Wednesday, October 12, 2005

No One Rides Twinnies in Hawaii

Kauai, HB, Big Sur, new boards, leashes...where do I even begin?

Let's start with the Aloha State.

This was the 2nd year in a row I've taken the family to Hawaii. We rent a little bungalow on the beach near Poipu right across the street from "Baby Beach". The idea originally was to keep it all about the kids - no surfing. But last year, as I was sitting in a tide pool with my 1 1/2 year old son, watching him huck rocks and splash himself in the face, I noticed waves breaking about 200 yards west of us off the tip of the Lawa'i Beach House restaurant.

GOOD WAVES. Reeling barrels and perfect offshore conditions.

After 5 or 6 days of this, I gave my wife yet another of those pathetic puppy dog looks, she rolled her eyes, and said, "Oh my GOD, stop giving me those looks and go rent a board already!"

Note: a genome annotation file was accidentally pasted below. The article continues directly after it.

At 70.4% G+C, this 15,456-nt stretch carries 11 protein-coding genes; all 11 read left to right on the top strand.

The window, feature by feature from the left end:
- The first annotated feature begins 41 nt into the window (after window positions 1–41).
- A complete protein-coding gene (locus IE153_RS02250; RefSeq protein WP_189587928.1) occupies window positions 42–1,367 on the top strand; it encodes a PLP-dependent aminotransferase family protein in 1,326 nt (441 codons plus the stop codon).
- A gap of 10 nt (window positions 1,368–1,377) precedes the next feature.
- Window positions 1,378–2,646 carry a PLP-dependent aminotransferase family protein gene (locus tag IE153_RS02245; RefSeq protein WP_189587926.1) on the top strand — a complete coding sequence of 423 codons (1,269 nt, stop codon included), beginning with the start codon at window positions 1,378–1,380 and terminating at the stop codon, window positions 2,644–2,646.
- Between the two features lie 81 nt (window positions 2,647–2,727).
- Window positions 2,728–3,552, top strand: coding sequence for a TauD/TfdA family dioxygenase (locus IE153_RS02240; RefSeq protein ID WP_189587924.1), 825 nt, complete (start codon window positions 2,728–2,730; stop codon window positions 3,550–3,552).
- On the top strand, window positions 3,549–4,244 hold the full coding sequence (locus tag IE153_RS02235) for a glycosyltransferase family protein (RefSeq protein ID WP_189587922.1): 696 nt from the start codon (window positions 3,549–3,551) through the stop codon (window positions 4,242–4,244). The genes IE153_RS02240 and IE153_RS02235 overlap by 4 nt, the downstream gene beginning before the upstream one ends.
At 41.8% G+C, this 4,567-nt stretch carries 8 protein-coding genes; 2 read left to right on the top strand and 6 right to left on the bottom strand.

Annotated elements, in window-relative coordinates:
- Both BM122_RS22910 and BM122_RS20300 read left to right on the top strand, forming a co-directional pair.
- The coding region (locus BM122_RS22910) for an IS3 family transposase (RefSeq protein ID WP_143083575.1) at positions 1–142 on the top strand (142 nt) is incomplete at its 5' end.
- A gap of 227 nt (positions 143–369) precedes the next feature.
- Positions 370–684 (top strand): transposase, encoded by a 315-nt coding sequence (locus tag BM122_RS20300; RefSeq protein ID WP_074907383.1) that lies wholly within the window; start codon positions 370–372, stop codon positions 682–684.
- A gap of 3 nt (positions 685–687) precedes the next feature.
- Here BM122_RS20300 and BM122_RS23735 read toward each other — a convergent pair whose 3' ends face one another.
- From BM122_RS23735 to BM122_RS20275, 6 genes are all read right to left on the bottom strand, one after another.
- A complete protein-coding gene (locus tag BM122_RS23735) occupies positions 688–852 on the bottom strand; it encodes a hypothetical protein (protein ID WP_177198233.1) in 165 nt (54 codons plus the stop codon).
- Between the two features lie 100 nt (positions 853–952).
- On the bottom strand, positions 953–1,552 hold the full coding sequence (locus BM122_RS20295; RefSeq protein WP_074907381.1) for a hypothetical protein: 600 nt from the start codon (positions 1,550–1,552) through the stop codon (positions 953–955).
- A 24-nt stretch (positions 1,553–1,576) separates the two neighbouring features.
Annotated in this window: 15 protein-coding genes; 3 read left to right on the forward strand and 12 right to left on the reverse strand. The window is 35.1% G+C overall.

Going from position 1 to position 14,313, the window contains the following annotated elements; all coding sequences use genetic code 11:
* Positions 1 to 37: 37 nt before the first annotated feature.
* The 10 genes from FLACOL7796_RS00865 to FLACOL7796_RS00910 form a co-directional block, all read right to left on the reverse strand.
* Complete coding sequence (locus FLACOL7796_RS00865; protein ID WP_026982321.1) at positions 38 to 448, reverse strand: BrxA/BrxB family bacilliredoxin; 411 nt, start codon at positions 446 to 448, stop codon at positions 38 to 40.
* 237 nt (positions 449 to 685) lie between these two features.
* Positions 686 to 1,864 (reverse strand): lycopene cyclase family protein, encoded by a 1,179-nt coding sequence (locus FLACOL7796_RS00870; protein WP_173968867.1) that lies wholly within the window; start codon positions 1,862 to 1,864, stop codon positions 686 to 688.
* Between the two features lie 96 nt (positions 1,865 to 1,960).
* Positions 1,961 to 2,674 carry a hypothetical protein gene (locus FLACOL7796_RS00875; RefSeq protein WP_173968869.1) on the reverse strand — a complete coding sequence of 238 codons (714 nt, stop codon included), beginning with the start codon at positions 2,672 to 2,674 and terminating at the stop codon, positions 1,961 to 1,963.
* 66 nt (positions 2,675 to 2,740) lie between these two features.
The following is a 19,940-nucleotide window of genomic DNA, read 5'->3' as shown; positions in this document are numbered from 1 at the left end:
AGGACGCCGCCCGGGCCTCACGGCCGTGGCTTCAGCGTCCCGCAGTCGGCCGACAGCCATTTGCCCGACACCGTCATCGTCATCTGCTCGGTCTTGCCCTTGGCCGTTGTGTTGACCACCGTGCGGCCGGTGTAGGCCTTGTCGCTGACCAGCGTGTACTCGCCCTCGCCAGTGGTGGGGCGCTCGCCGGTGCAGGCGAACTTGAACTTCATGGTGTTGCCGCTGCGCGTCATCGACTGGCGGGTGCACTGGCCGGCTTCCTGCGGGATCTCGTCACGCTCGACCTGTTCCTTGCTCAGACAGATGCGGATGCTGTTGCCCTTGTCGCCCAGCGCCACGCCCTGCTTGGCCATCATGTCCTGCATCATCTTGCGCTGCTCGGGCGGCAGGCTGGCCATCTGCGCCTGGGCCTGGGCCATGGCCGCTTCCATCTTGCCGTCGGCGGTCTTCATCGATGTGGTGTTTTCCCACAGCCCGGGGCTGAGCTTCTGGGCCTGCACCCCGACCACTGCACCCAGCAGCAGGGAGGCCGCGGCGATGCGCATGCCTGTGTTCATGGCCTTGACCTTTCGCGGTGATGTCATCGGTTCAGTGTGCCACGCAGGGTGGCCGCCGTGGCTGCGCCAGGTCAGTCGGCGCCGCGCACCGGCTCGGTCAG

Stoked!

Well, kind of...

As most anyone reading this can attest to, renting a board - whether you've done it or not - does not hold a lot of appeal, for a variety of reasons. Even if the waves are firing.

First, surfboards are very personal things. There's a reason most of us get them custom shaped. Every board suits a different sized person, a different type of wave, and a different style of waveriding. The chances of finding the right board at a rental shop are about 20 to 1.

Second, even if you do find the right board, it's probably beat to shit. Rental boards are like rented horses. They look like crap, they don't respond terribly well, and they get treated badly.

Third, good surfers - or at least serious surfers anyway - don't rent boards. They BRING their boards with them in big expensive carrying cases with big expensive shipping charges. While you have to be a pretty damn good golfer to cart your clubs around in those giant kevlar tuba cases, even average surfers bring their own equipment. Which means that the very act of walking into a surf shop and saying, "Hi, I'd like to rent a board" is akin to stamping "KOOK" on your forehead.